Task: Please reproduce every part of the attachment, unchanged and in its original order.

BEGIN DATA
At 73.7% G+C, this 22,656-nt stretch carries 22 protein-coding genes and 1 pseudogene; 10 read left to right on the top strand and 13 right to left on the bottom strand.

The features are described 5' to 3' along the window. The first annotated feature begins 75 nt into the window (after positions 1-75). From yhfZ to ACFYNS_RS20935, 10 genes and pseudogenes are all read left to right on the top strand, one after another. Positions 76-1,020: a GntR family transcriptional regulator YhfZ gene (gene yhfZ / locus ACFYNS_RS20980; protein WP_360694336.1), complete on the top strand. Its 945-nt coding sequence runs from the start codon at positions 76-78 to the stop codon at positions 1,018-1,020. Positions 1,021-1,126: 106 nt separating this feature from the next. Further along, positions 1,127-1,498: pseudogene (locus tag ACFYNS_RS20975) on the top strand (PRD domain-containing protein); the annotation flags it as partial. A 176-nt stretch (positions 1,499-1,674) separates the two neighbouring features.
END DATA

At 73.7% G+C, this 22,656-nt stretch carries 22 protein-coding genes and 1 pseudogene; 10 read left to right on the top strand and 13 right to left on the bottom strand.

The features are described 5' to 3' along the window. The first annotated feature begins 75 nt into the window (after positions 1-75). From yhfZ to ACFYNS_RS20935, 10 genes and pseudogenes are all read left to right on the top strand, one after another. Positions 76-1,020: a GntR family transcriptional regulator YhfZ gene (gene yhfZ / locus ACFYNS_RS20980; protein WP_360694336.1), complete on the top strand. Its 945-nt coding sequence runs from the start codon at positions 76-78 to the stop codon at positions 1,018-1,020. Positions 1,021-1,126: 106 nt separating this feature from the next. Further along, positions 1,127-1,498: pseudogene (locus tag ACFYNS_RS20975) on the top strand (PRD domain-containing protein); the annotation flags it as partial. A 176-nt stretch (positions 1,499-1,674) separates the two neighbouring features.